This page is an exposition of the topics that I have done research on. These descriptions are aimed at a rather broad audience. A reader interested in more details may look at my publications or contact me personally.
Inverse problems is a branch of applied mathematics that studies indirect measurements. What qualifies an indirect measurement problem as an inverse problem is, roughly, that it requires complicated reasoning. The need for complicated reasoning is what makes the topic mathematical, although the final goal is in practical applications.
Inverse problems are best understood when contrasted to direct problems. A direct problem asks to deduce the effect from a cause, and an inverse problem asks to deduce the cause from an effect. For example, if we know that a melon is ripe, we can figure out the sound it makes when hit (direct problem). But can we decide whether it is ripe by the sounds it makes (inverse problem)? This example is an inverse spectral problem: can one figure out properties of an object from the collection of all sounds it makes (its spectrum)? Another spectral inverse problem asks whether one can hear the shape of a drum.
Direct problems are often much easier to solve, although not necessarily trivial. A great difference between inverse and direct problems is in the "direction of determinisim". For any cause there is a unique effect. (This holds even in the quantum realm if one interprets the effect statistically.) Therefore a direct problem can always be solved, at least in principle. An inverse problem, however, need not have behave like this. Many causes may cause the same effect, but there are favourable situation where one can actually deduce the cause from the effect – or measure the cause by measuring the effect. And even if the cause may not be measured, it still makes sense to ask if some properties of it could be measured by measuring its effects.
Besides knowing that the indirect measurement works in principle, it is convenient to have a practical method to calculate the cause from the effect. And to be able to rely on the obtained results, one needs to know that small measurement errors lead to small errors in the conclusion.
Examples of inveres problems: Can one measure the structure of an object (a human patient, for instance) by measuring how X-rays attenuate when going through it? Can one deduce the structure of the Earth by measuring how long seismic waves take to travel through? Can one measure the electrical properties of an object by placing electrodes on its surfaces and measuring currents caused by different voltages?
These examples present an important general feature of inverse problems: One tries to figure out what is inside something by making measurements outside. In other words, the measurements are non-invasive or non-destructive. This is a desirable feature in many practical imaging scenarios, perhaps most obviously in medical ones.
See also Wikipedia.
Broken ray tomography is a subfield of inverse problems. The basic problem of X-ray tomography applications is to figure out the (location dependent) attenuation coefficient of an object from measured changes of intensity of X-rays fired through the object. Elementary physics allows a mathematical formulation (of a good approcimation of the physical situation): Can one find a function if one knows its integrals over all lines? The answer is affirmative in many cases, but the question is not fully settled.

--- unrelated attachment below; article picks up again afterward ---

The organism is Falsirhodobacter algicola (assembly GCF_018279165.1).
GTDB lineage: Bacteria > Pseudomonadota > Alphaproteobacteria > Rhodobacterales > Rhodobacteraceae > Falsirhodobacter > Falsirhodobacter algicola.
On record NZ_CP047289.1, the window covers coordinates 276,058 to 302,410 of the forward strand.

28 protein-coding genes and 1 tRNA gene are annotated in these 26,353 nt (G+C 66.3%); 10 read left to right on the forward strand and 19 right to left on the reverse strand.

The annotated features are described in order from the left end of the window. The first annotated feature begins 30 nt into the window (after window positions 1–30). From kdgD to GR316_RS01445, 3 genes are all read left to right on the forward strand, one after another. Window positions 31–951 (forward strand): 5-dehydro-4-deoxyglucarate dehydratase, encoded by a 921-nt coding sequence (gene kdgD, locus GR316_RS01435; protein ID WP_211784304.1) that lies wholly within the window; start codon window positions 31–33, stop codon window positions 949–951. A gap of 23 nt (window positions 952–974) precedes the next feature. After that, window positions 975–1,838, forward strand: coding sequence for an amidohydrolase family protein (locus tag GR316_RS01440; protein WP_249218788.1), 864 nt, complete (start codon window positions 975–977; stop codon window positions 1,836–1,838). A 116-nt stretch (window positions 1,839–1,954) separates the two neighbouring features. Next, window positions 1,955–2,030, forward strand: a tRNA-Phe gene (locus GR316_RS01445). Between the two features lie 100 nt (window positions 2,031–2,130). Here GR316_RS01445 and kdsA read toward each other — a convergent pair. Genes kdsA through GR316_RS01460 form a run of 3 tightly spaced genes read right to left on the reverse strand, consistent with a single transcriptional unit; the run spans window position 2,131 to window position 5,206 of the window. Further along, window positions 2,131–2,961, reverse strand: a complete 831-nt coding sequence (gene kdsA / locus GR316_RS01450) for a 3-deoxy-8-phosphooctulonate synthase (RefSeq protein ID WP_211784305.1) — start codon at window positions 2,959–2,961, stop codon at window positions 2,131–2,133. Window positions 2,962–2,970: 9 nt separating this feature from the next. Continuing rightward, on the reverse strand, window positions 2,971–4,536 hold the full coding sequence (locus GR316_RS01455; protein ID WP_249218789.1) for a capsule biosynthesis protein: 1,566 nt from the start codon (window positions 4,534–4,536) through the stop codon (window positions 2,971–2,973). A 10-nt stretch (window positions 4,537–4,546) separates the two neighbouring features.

What changes in broken ray tomography compared to the standard X-ray tomography is the introduction of reflecting obstacles. Suppose part of the surface of the object you are trying to measure is covered with an inward pointing mirror off which X-rays reflect. Or maybe there are mirror-covered obstacles inside the object. (This is not physically feasible, but introduces the mathematical idea.) If you know the intensity change of any X-ray you fire through the object, can you figure out the attenuation coefficient? That is, broken ray tomography is X-ray tomography with reflections at surface or obstacles.
One can mathematically reduce some other inverse problems to the broken ray tomography problem: If we know how to solve this problem, we immediately know the solution some other ones. As waves reflecting from surfaces is not an uncommon phenomenon, the broken ray tomography question may also arise more directly.
Broken ray tomography is currently my main field of research.
Neutrinos are fundamental particles whose existence has been confirmed by experiment but which are completely invisible to an unequipped human. They are created, for example, in many nuclear reactions. There are three types of neutrinos, and these types are known as flavours. The three neutrinos are the electron neutrino, the muon neutrino and the tau neutrino.
A curious properties of neutrinos is that they change flavour spontaneously: an electron neutrino created in the sun may turn into a muon neutrino by the time it reaches Earth. This change is known as neutrino oscillation. As is the general case in quantum physics, the flavour in which a particular neutrino is observed is not determined, but each flavour has a probability of appearance. These probabilities change as neutrinos fly trhough space.
The exact properties of this oscillation or probability change have been studied extensively. My bachelor's thesis contains a quantum mechanical treatment of neutrino oscillations, and a study with a more advanced physical model (out of equilibrium thermal quantum field theory) can be found in my master's thesis.